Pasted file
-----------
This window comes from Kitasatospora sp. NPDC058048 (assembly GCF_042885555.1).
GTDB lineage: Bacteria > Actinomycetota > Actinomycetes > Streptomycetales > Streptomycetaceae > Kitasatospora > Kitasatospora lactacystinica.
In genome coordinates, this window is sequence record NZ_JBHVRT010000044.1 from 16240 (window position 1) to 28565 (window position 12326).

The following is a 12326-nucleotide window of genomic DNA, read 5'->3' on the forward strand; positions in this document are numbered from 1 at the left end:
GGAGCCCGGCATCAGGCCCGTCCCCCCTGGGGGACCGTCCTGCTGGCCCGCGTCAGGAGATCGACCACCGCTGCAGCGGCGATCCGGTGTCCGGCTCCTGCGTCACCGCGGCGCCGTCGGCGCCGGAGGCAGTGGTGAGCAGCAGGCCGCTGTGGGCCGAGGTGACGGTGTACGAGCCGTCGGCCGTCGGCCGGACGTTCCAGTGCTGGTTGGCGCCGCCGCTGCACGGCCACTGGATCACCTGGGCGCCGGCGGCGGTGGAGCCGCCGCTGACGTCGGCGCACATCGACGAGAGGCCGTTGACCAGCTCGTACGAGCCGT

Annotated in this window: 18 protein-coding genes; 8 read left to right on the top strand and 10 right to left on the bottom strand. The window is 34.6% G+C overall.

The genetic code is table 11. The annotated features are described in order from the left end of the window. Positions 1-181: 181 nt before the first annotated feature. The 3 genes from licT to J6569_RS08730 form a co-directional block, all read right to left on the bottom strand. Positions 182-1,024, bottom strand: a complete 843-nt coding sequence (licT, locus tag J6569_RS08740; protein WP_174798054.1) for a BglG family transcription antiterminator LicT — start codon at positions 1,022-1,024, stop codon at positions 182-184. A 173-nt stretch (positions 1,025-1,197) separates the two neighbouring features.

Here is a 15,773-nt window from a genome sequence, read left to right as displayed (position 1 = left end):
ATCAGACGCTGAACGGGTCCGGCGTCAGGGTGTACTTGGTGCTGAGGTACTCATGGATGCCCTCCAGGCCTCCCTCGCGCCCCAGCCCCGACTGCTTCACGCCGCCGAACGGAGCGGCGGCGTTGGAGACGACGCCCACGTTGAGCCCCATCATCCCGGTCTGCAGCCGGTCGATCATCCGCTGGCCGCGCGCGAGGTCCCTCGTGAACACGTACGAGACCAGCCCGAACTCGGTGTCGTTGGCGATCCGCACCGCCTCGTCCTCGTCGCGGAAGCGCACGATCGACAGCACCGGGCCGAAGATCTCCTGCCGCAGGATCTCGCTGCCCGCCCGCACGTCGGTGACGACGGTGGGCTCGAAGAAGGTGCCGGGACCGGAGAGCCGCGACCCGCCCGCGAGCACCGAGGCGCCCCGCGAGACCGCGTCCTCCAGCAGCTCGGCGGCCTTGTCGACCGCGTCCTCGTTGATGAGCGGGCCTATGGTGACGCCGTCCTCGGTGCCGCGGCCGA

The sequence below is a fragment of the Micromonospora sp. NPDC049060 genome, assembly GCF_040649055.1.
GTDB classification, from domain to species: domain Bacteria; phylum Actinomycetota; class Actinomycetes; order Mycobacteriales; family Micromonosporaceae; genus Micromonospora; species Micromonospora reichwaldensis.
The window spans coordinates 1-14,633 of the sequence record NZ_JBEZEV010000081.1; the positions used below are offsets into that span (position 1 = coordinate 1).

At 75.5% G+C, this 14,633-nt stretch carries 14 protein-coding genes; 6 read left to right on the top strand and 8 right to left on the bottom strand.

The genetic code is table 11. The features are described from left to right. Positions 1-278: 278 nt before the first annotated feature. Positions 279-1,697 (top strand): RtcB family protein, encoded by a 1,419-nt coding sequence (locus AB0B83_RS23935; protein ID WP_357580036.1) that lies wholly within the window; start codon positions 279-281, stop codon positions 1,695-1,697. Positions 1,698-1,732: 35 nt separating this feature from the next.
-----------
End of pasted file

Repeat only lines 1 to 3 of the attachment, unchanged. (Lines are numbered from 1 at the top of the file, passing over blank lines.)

This window comes from Kitasatospora sp. NPDC058048 (assembly GCF_042885555.1).
GTDB lineage: Bacteria > Actinomycetota > Actinomycetes > Streptomycetales > Streptomycetaceae > Kitasatospora > Kitasatospora lactacystinica.
In genome coordinates, this window is sequence record NZ_JBHVRT010000044.1 from 16240 (window position 1) to 28565 (window position 12326).